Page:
When the bass comes in, it's largely long sustains, which isn't a great introduction (although it does have HO/POs in/out of them), but not around long.
From there, you enter a sort of (lower for HO/POs) G R Gr Gr~~~ rhythm, and it keeps moving down (up?) the fretboard. This would be pretty cool as an introduction rhythm to go into something else.
But It's the verse AND chorus rhythm, more or less. There's some small changes in the chorus (most notably you're moving back to the green from the blue instead of vice versa), but it's built around the exact same rhythm.
So you're playing this guy for a while. Eventually I guess you get to a breakdown. Where you place Gr Gr, pause, R Ryb, pause, B Yo. It's nice to have a change, but it's not particularly redeeming on its own.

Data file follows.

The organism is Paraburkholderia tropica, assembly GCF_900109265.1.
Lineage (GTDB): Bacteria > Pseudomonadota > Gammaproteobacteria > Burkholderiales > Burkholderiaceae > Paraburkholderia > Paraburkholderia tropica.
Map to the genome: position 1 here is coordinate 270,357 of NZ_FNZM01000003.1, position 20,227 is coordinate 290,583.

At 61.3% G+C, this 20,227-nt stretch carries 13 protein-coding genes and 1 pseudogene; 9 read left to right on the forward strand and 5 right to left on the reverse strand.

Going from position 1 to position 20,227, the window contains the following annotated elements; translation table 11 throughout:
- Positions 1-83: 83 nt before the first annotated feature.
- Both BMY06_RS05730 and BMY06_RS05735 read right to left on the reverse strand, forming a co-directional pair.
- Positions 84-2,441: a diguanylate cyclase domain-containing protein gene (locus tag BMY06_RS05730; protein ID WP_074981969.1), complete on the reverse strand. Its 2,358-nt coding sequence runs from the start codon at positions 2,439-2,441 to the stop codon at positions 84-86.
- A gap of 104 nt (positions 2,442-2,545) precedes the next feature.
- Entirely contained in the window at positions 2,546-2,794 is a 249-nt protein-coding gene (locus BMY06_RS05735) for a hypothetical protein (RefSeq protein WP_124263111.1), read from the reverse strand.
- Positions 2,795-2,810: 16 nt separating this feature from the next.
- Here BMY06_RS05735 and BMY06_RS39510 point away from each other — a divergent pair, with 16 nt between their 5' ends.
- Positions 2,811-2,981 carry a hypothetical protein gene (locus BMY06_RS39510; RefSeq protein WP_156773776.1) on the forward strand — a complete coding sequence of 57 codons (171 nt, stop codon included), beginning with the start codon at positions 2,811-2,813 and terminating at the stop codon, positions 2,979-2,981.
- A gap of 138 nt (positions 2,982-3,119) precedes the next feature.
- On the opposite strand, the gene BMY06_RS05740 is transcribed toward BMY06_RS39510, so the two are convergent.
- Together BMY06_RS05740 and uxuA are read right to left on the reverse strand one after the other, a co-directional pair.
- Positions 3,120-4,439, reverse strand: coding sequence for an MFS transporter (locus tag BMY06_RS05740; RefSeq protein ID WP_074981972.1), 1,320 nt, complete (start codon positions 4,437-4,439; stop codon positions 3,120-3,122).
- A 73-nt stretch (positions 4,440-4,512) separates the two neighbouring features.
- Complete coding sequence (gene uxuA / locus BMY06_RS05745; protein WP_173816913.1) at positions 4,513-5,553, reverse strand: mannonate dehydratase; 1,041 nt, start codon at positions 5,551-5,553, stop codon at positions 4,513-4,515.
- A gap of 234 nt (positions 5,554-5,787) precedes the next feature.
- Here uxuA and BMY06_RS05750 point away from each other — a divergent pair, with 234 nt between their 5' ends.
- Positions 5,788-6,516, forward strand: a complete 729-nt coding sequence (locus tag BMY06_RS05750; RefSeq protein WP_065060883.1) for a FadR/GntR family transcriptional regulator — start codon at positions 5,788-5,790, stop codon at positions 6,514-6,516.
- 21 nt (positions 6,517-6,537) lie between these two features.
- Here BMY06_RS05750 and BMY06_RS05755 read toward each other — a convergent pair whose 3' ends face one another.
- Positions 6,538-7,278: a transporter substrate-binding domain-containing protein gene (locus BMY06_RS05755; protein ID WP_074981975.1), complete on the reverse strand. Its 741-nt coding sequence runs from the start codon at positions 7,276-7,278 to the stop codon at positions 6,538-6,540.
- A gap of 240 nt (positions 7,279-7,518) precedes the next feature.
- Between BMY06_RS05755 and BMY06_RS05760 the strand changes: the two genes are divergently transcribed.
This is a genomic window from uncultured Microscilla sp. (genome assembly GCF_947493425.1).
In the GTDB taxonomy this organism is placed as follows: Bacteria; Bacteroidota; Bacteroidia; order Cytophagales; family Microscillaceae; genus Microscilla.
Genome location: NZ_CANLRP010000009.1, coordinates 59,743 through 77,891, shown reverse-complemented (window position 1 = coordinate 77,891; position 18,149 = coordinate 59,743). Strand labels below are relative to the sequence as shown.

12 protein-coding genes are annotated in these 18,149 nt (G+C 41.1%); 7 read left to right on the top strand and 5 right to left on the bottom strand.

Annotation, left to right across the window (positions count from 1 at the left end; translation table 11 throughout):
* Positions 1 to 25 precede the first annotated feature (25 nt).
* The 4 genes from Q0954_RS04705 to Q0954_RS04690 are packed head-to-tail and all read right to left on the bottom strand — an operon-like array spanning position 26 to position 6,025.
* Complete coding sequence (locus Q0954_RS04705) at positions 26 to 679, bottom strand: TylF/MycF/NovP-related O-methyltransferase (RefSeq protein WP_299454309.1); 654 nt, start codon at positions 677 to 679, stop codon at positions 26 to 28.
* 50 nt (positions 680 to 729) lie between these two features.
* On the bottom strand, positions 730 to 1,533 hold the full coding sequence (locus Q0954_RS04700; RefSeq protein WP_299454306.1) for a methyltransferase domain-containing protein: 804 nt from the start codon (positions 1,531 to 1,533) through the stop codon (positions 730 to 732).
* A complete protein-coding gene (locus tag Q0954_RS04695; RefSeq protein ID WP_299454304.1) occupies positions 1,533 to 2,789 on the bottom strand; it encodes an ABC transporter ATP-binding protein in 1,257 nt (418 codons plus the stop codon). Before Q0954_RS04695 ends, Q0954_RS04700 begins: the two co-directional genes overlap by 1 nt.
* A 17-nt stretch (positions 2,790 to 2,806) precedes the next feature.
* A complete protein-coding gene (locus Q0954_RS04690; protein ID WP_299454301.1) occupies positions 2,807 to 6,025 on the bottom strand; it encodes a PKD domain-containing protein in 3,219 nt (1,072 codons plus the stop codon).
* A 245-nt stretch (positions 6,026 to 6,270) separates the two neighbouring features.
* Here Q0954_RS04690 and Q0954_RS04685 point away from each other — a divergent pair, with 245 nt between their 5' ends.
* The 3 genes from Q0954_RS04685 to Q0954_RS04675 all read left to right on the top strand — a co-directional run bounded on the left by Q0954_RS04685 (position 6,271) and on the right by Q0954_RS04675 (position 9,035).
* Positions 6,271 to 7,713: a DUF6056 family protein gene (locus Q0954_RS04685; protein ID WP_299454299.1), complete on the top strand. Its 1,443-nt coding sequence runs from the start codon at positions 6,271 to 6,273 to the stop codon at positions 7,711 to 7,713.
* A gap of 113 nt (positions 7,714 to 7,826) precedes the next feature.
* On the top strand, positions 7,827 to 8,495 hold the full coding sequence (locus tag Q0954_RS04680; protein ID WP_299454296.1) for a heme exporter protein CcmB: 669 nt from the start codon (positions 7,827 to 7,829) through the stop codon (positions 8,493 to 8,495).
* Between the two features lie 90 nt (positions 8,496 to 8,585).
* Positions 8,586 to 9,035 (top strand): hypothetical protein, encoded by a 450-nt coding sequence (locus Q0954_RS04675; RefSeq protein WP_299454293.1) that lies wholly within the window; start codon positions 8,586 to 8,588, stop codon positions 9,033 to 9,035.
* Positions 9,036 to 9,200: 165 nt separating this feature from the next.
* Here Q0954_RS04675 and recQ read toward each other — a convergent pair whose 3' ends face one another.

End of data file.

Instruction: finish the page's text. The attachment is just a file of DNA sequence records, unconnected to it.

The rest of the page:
Where this song digs itself out of the one/two star range is the scales. Very rarely in the early rhythms there's a small scale up or down the fretboard. After the guitar enters its solo, the bassist starts to get it, and throws a small scale at the end of each repetition. These are all HO/POs and very fun, it's really a shame they hid themselves until now, where most bassists unfamiliar with the song would be driven insane.
As such, it's probably not for everyone due to how monotonous the rhythm is overall, but I can say fans of Tom Petty who are bassists would probably dig the scales if nothing else.
1/5 - If you focus on this instrument, you should not buy this song.
2/5 - Fans of the song/band should be wary if they focus on this instrument.
3/5 - Alright on this instrument, buy it if you're a fan.
4/5 - Fans of this instrument could benefit from checking out this song.
5/5 - If you focus on this instrument, you should buy this song.